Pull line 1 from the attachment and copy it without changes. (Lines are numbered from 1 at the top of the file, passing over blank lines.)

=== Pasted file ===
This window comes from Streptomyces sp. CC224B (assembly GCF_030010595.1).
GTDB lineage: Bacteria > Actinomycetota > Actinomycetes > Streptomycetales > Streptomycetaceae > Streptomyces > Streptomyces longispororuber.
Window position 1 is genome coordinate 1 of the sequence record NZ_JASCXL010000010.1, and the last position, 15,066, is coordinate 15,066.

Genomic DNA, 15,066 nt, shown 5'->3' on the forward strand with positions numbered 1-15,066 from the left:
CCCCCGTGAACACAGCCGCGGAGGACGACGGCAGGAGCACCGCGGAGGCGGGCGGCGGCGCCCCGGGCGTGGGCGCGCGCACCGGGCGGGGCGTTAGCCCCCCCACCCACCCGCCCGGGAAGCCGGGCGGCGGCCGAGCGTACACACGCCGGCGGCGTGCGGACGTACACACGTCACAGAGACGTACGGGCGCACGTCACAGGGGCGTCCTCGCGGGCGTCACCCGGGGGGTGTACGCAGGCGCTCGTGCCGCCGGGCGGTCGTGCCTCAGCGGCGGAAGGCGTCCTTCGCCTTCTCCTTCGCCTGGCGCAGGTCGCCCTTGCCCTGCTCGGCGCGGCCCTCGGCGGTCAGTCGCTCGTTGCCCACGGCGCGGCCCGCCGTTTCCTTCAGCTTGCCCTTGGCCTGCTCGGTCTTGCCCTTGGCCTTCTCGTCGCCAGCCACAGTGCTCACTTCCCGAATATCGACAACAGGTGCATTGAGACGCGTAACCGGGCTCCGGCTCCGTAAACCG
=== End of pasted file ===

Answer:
This window comes from Streptomyces sp. CC224B (assembly GCF_030010595.1).